Every day, millions of people around the world start their day with a cup of coffee. According to a group of Jordanian researchers, this would increase cholesterol levels, resulting in an increase risk of cardiovascular diseases.

After water, coffee might just be the most common drink on the planet. Billions of cups of coffee are consumed per year around the globe. Some people even drink more than three cups per day. But is coffee even good for you? How does it affect your cholesterol?

To find an answer to this question, the scientists divided 117 male participants between 18 and 26 years old into two groups. They compared the cholesterol levels of a group of heavy coffee drinkers (three or more cups per day) with a group of moderate drinkers (2 or fewer cups per day). In the group of heavy coffee drinkers, the total cholesterol level averaged 196 mg/dl. Among moderate coffee drinkers this was 177 mg/dl. Normal total cholesterol levels are below 190 mg/dl.

Remarkably for both groups, smokers had lower cholesterol levels, whether they drank coffee or not. The authors thus conclude that drinking coffee raises cholesterol levels more than smoking.

It’s not the first time that coffee was the subject of such a study. Along with tea, coffee is one of the most studied beverages. The influence of coffee on cholesterol levels was indeed the subject of many discussions in the 1990s. Some studies showed an increase in cholesterol levels, others did not.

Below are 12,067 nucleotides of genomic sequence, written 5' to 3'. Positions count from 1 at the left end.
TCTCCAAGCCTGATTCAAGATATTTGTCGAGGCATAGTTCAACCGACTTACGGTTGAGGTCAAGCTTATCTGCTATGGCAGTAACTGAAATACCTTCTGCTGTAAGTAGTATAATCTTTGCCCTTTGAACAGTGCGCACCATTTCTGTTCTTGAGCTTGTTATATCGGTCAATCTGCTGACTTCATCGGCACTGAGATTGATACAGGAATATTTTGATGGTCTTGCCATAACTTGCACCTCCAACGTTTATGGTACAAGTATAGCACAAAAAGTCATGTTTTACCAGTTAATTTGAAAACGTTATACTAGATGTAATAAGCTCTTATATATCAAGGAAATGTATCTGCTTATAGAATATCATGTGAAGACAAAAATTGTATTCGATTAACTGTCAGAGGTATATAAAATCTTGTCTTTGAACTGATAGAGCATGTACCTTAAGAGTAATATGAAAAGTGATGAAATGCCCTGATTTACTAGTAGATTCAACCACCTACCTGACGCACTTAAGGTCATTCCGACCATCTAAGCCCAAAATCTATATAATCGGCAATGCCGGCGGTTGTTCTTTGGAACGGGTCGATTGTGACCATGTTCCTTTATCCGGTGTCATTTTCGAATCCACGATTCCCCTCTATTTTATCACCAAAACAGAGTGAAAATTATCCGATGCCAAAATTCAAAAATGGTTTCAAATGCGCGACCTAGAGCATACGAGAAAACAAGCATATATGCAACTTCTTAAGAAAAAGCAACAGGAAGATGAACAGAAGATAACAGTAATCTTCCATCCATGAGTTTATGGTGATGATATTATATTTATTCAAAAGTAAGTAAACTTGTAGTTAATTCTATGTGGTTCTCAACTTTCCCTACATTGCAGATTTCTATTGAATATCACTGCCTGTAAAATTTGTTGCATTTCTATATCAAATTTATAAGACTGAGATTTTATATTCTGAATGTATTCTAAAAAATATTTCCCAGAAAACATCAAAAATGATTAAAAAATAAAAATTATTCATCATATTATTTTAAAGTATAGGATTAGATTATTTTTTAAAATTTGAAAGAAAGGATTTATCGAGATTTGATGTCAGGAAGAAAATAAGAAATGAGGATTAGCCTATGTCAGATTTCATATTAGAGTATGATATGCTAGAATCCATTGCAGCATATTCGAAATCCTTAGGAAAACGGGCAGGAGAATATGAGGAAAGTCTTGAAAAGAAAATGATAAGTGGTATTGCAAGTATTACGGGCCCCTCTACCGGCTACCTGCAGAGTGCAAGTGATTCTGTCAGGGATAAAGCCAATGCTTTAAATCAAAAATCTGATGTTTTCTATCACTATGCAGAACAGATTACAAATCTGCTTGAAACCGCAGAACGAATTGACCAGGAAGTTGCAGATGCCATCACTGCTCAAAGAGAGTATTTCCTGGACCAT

Coffee beans contain two fatty substances, namely cafestol and kahweol. Both substances can raise cholesterol levels. The amount of cafestol and kahweol present in a cup of coffee depends on the method of preparation: the more you filter the coffee, the less cholesterol-raising substances will be in the cup.

  • Boiled coffee contains on average 3 mg cafestol and 4 mg kahweol per cup of 150 ml. Turkish coffee and French-press coffee have similar concentrations.
  • Also for mocha and espresso coffee, the concentrations are similar to those of boiled coffee. People usually drink smaller amounts of these preparations, therefore the cholesterol-raising effect is minimal.
  • Filtered coffee, percolated coffee and instant coffee contain virtually no fatty substances and are therefore very low cholesterol increasing substances.
  • When using coffee pods, filter the coffee through the enveloping layer of paper.
  • Coffee capsules, on the other hand, are not filtered. As a result, this coffee contains slightly more cholesterol-raising substances. It’s best not to drink more than three to four capsules a day.

The new Jordanian Study only investigated the effects of boiled coffee. It is therefore logical that the cholesterol level slightly increases.

Moreover, the researchers found that smokers had lower cholesterol levels in this study. This is probably due to differences in eating habits between the two groups. The smokers may be snacking less.

Elena Mars

Elena writes part-time for the Scientific Origin, focusing mostly on health-related issues.